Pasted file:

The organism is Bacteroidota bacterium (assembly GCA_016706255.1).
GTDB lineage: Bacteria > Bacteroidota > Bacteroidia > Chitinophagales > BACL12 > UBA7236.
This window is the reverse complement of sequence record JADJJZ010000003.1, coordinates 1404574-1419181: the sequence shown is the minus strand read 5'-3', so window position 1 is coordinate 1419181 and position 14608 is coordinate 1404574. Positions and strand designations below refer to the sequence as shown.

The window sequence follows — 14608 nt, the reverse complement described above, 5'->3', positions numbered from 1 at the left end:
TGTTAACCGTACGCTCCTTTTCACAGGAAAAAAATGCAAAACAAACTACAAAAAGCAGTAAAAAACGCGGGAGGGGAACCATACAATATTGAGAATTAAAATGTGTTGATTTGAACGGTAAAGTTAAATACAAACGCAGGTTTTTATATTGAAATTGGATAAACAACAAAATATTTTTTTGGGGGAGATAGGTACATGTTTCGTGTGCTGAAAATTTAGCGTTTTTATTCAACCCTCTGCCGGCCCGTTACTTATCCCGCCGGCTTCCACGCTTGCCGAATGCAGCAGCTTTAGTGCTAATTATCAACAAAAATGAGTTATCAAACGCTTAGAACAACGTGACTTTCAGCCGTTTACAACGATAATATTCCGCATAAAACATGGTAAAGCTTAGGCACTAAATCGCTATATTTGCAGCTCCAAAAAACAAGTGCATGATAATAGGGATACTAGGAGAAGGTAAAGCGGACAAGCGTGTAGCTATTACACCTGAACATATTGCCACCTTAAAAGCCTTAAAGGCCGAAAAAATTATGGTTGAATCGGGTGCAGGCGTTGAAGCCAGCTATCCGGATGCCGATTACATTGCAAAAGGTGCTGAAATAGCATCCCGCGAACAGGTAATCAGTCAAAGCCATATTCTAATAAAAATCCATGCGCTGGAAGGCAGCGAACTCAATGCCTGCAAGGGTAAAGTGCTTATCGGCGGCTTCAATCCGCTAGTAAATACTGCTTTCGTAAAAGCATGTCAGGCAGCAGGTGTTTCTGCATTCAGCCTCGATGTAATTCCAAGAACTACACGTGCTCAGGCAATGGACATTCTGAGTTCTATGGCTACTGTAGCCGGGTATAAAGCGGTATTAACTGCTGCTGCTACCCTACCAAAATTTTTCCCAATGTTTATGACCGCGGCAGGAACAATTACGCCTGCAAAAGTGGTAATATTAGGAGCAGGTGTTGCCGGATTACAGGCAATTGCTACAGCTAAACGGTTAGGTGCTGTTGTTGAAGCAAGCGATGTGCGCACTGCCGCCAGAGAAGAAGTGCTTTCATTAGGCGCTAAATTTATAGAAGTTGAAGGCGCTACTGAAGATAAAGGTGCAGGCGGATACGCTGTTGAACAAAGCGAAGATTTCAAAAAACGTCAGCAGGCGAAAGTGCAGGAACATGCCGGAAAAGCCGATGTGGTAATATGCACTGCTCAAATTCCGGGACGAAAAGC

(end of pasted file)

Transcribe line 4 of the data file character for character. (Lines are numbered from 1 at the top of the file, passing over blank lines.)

The window sequence follows — 14608 nt, the reverse complement described above, 5'->3', positions numbered from 1 at the left end: